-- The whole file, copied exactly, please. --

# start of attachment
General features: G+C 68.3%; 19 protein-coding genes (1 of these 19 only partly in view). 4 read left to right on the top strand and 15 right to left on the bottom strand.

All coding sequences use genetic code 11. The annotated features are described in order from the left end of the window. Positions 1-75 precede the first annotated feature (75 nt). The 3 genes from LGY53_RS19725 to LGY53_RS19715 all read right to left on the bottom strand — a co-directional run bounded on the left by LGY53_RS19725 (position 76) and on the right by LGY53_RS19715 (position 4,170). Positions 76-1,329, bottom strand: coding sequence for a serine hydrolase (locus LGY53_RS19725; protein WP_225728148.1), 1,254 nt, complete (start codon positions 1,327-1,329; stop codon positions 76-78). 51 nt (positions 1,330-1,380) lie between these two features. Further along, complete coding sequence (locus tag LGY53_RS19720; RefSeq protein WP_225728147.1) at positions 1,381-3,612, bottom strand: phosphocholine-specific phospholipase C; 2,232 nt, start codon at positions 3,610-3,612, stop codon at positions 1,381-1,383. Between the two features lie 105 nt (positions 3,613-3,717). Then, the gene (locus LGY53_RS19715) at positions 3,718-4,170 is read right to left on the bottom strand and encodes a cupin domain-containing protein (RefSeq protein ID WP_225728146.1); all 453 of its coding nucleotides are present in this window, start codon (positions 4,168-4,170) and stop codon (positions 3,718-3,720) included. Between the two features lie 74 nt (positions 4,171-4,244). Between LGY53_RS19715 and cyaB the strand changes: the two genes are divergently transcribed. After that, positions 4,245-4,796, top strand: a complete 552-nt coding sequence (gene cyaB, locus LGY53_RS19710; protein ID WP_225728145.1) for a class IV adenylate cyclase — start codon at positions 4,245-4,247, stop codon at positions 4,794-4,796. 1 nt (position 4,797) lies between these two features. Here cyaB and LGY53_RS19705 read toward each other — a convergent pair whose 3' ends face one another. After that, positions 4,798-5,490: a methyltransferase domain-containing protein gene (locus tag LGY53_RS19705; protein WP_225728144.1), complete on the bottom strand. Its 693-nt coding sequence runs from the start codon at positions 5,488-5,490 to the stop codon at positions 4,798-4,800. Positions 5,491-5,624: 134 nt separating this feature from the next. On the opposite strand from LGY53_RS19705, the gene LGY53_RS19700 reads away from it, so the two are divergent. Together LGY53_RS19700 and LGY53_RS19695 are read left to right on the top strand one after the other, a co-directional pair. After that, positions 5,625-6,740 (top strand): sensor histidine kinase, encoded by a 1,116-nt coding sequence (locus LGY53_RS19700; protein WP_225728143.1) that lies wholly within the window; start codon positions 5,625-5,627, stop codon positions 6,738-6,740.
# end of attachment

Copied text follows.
General features: G+C 68.3%; 19 protein-coding genes (1 of these 19 only partly in view). 4 read left to right on the top strand and 15 right to left on the bottom strand.

All coding sequences use genetic code 11. The annotated features are described in order from the left end of the window. Positions 1-75 precede the first annotated feature (75 nt). The 3 genes from LGY53_RS19725 to LGY53_RS19715 all read right to left on the bottom strand — a co-directional run bounded on the left by LGY53_RS19725 (position 76) and on the right by LGY53_RS19715 (position 4,170). Positions 76-1,329, bottom strand: coding sequence for a serine hydrolase (locus LGY53_RS19725; protein WP_225728148.1), 1,254 nt, complete (start codon positions 1,327-1,329; stop codon positions 76-78). 51 nt (positions 1,330-1,380) lie between these two features. Further along, complete coding sequence (locus tag LGY53_RS19720; RefSeq protein WP_225728147.1) at positions 1,381-3,612, bottom strand: phosphocholine-specific phospholipase C; 2,232 nt, start codon at positions 3,610-3,612, stop codon at positions 1,381-1,383. Between the two features lie 105 nt (positions 3,613-3,717). Then, the gene (locus LGY53_RS19715) at positions 3,718-4,170 is read right to left on the bottom strand and encodes a cupin domain-containing protein (RefSeq protein ID WP_225728146.1); all 453 of its coding nucleotides are present in this window, start codon (positions 4,168-4,170) and stop codon (positions 3,718-3,720) included. Between the two features lie 74 nt (positions 4,171-4,244). Between LGY53_RS19715 and cyaB the strand changes: the two genes are divergently transcribed. After that, positions 4,245-4,796, top strand: a complete 552-nt coding sequence (gene cyaB, locus LGY53_RS19710; protein ID WP_225728145.1) for a class IV adenylate cyclase — start codon at positions 4,245-4,247, stop codon at positions 4,794-4,796. 1 nt (position 4,797) lies between these two features. Here cyaB and LGY53_RS19705 read toward each other — a convergent pair whose 3' ends face one another. After that, positions 4,798-5,490: a methyltransferase domain-containing protein gene (locus tag LGY53_RS19705; protein WP_225728144.1), complete on the bottom strand. Its 693-nt coding sequence runs from the start codon at positions 5,488-5,490 to the stop codon at positions 4,798-4,800. Positions 5,491-5,624: 134 nt separating this feature from the next. On the opposite strand from LGY53_RS19705, the gene LGY53_RS19700 reads away from it, so the two are divergent. Together LGY53_RS19700 and LGY53_RS19695 are read left to right on the top strand one after the other, a co-directional pair. After that, positions 5,625-6,740 (top strand): sensor histidine kinase, encoded by a 1,116-nt coding sequence (locus LGY53_RS19700; protein WP_225728143.1) that lies wholly within the window; start codon positions 5,625-5,627, stop codon positions 6,738-6,740.